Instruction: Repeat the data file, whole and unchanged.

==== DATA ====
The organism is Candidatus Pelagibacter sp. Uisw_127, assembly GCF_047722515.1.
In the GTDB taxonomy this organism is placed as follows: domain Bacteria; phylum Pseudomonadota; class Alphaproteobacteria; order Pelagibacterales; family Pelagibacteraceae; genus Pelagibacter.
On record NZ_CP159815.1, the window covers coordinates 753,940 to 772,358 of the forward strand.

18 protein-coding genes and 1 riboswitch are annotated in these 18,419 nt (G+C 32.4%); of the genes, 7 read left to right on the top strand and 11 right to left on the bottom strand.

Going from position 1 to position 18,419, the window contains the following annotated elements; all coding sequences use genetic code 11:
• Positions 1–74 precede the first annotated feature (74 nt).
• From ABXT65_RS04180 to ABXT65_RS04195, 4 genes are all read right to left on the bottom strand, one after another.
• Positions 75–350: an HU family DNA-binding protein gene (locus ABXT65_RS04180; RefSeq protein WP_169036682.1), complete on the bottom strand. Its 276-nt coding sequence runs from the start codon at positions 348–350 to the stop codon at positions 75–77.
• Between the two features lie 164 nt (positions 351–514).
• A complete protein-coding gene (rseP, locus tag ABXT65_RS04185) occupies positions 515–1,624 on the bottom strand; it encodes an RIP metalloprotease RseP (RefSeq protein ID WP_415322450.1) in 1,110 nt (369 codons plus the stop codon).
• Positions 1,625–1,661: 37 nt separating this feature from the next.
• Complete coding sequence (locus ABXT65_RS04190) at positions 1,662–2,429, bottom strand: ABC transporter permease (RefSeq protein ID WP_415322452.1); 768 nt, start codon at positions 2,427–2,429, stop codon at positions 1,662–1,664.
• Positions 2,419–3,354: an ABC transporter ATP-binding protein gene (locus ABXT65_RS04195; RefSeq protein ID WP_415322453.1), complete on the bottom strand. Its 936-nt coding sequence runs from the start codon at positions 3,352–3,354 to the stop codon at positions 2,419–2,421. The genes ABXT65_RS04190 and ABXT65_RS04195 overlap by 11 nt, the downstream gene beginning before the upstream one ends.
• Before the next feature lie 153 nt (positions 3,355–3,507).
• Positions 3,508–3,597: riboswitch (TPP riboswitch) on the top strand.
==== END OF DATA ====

The organism is Candidatus Pelagibacter sp. Uisw_127, assembly GCF_047722515.1.
In the GTDB taxonomy this organism is placed as follows: domain Bacteria; phylum Pseudomonadota; class Alphaproteobacteria; order Pelagibacterales; family Pelagibacteraceae; genus Pelagibacter.
On record NZ_CP159815.1, the window covers coordinates 753,940 to 772,358 of the forward strand.

18 protein-coding genes and 1 riboswitch are annotated in these 18,419 nt (G+C 32.4%); of the genes, 7 read left to right on the top strand and 11 right to left on the bottom strand.

Going from position 1 to position 18,419, the window contains the following annotated elements; all coding sequences use genetic code 11:
• Positions 1–74 precede the first annotated feature (74 nt).
• From ABXT65_RS04180 to ABXT65_RS04195, 4 genes are all read right to left on the bottom strand, one after another.
• Positions 75–350: an HU family DNA-binding protein gene (locus ABXT65_RS04180; RefSeq protein WP_169036682.1), complete on the bottom strand. Its 276-nt coding sequence runs from the start codon at positions 348–350 to the stop codon at positions 75–77.
• Between the two features lie 164 nt (positions 351–514).
• A complete protein-coding gene (rseP, locus tag ABXT65_RS04185) occupies positions 515–1,624 on the bottom strand; it encodes an RIP metalloprotease RseP (RefSeq protein ID WP_415322450.1) in 1,110 nt (369 codons plus the stop codon).
• Positions 1,625–1,661: 37 nt separating this feature from the next.
• Complete coding sequence (locus ABXT65_RS04190) at positions 1,662–2,429, bottom strand: ABC transporter permease (RefSeq protein ID WP_415322452.1); 768 nt, start codon at positions 2,427–2,429, stop codon at positions 1,662–1,664.
• Positions 2,419–3,354: an ABC transporter ATP-binding protein gene (locus ABXT65_RS04195; RefSeq protein ID WP_415322453.1), complete on the bottom strand. Its 936-nt coding sequence runs from the start codon at positions 3,352–3,354 to the stop codon at positions 2,419–2,421. The genes ABXT65_RS04190 and ABXT65_RS04195 overlap by 11 nt, the downstream gene beginning before the upstream one ends.
• Before the next feature lie 153 nt (positions 3,355–3,507).
• Positions 3,508–3,597: riboswitch (TPP riboswitch) on the top strand.